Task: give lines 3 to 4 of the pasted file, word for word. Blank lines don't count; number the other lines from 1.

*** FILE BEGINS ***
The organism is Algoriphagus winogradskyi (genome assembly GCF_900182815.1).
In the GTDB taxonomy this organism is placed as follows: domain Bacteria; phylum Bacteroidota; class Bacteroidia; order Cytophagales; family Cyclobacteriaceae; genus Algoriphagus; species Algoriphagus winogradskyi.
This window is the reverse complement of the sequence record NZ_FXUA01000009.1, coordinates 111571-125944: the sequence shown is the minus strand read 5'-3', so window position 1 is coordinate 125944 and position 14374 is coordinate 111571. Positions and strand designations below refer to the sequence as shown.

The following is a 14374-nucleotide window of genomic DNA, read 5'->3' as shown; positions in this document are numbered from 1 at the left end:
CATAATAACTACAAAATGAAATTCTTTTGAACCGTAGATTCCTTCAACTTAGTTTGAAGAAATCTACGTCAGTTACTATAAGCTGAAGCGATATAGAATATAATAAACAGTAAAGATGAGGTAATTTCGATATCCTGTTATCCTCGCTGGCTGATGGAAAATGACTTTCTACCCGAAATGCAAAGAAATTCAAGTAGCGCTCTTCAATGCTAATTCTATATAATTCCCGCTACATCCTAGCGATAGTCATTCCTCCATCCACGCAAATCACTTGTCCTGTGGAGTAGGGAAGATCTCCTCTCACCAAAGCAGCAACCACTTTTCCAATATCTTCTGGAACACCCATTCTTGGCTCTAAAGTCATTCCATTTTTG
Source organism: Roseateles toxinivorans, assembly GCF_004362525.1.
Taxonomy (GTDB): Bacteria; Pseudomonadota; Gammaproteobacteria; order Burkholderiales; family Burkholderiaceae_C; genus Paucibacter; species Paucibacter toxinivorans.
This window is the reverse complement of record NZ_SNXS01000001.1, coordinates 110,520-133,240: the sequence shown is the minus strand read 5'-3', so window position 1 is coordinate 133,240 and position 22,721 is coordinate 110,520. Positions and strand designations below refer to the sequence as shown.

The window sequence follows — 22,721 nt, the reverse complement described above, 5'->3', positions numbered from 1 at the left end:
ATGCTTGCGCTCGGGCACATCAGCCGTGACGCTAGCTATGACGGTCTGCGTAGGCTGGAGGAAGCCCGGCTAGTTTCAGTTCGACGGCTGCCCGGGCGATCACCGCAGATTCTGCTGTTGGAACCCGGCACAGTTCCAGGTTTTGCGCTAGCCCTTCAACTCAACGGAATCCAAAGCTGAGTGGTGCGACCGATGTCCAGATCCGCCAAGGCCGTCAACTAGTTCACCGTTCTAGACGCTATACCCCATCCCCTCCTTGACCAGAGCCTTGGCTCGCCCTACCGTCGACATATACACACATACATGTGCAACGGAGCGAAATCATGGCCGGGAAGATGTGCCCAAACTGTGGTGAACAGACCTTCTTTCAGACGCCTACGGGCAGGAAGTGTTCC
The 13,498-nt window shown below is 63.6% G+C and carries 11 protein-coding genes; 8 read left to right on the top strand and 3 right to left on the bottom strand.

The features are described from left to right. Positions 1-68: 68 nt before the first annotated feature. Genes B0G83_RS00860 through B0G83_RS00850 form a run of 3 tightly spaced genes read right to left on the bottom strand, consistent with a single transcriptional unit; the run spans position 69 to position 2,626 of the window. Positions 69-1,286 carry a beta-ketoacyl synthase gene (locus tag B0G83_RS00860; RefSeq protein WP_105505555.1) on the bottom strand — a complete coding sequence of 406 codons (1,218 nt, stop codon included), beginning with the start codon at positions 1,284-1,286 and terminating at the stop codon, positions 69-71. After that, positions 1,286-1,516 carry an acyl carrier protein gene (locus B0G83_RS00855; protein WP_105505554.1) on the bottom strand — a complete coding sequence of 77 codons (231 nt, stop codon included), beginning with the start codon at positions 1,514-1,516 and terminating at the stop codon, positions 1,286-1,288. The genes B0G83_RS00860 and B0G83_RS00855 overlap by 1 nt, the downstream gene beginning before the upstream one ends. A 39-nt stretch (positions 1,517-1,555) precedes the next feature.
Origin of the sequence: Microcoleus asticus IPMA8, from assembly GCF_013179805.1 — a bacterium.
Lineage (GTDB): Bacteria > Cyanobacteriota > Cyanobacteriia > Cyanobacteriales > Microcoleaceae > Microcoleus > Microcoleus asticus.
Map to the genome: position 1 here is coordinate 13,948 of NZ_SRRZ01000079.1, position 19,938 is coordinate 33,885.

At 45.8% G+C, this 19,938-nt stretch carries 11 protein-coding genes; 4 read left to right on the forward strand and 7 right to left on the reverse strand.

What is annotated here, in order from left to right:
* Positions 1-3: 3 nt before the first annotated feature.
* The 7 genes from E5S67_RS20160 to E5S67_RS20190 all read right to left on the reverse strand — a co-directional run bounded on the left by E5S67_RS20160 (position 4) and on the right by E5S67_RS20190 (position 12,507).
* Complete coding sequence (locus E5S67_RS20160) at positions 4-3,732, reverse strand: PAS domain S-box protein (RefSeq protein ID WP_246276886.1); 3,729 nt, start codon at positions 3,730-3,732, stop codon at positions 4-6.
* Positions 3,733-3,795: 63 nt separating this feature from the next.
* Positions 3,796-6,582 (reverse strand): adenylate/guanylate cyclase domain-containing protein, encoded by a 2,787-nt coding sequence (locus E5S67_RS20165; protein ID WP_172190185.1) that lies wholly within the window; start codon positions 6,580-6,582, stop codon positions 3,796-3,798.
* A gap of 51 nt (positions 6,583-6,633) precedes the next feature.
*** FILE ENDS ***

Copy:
This window is the reverse complement of the sequence record NZ_FXUA01000009.1, coordinates 111571-125944: the sequence shown is the minus strand read 5'-3', so window position 1 is coordinate 125944 and position 14374 is coordinate 111571. Positions and strand designations below refer to the sequence as shown.

The following is a 14374-nucleotide window of genomic DNA, read 5'->3' as shown; positions in this document are numbered from 1 at the left end: